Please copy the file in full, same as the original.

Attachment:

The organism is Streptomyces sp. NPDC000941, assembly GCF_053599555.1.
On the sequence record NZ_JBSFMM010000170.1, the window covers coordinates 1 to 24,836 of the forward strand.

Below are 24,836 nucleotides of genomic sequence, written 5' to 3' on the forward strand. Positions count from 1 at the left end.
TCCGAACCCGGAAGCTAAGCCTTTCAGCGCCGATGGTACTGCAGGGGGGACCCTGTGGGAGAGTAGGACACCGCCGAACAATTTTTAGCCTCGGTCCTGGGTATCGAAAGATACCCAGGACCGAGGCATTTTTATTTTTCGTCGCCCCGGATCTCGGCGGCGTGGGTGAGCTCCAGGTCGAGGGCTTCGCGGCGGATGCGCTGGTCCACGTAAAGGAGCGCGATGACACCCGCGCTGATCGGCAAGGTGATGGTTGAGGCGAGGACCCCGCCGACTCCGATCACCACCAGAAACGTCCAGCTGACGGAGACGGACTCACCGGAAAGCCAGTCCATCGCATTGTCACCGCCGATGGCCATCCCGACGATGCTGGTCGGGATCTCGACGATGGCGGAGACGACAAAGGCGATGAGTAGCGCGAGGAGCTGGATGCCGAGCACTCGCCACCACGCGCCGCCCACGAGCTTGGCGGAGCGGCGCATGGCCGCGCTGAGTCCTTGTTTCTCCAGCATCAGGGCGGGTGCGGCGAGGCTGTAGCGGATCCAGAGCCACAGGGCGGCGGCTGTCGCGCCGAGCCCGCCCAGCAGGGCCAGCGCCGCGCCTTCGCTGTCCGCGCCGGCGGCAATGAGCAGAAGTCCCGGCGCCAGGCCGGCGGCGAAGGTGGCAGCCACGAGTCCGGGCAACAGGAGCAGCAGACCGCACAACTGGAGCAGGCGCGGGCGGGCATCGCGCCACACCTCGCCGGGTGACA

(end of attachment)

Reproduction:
The organism is Streptomyces sp. NPDC000941, assembly GCF_053599555.1.
On the sequence record NZ_JBSFMM010000170.1, the window covers coordinates 1 to 24,836 of the forward strand.

Below are 24,836 nucleotides of genomic sequence, written 5' to 3' on the forward strand. Positions count from 1 at the left end.
TCCGAACCCGGAAGCTAAGCCTTTCAGCGCCGATGGTACTGCAGGGGGGACCCTGTGGGAGAGTAGGACACCGCCGAACAATTTTTAGCCTCGGTCCTGGGTATCGAAAGATACCCAGGACCGAGGCATTTTTATTTTTCGTCGCCCCGGATCTCGGCGGCGTGGGTGAGCTCCAGGTCGAGGGCTTCGCGGCGGATGCGCTGGTCCACGTAAAGGAGCGCGATGACACCCGCGCTGATCGGCAAGGTGATGGTTGAGGCGAGGACCCCGCCGACTCCGATCACCACCAGAAACGTCCAGCTGACGGAGACGGACTCACCGGAAAGCCAGTCCATCGCATTGTCACCGCCGATGGCCATCCCGACGATGCTGGTCGGGATCTCGACGATGGCGGAGACGACAAAGGCGATGAGTAGCGCGAGGAGCTGGATGCCGAGCACTCGCCACCACGCGCCGCCCACGAGCTTGGCGGAGCGGCGCATGGCCGCGCTGAGTCCTTGTTTCTCCAGCATCAGGGCGGGTGCGGCGAGGCTGTAGCGGATCCAGAGCCACAGGGCGGCGGCTGTCGCGCCGAGCCCGCCCAGCAGGGCCAGCGCCGCGCCTTCGCTGTCCGCGCCGGCGGCAATGAGCAGAAGTCCCGGCGCCAGGCCGGCGGCGAAGGTGGCAGCCACGAGTCCGGGCAACAGGAGCAGCAGACCGCACAACTGGAGCAGGCGCGGGCGGGCATCGCGCCACACCTCGCCGGGTGACA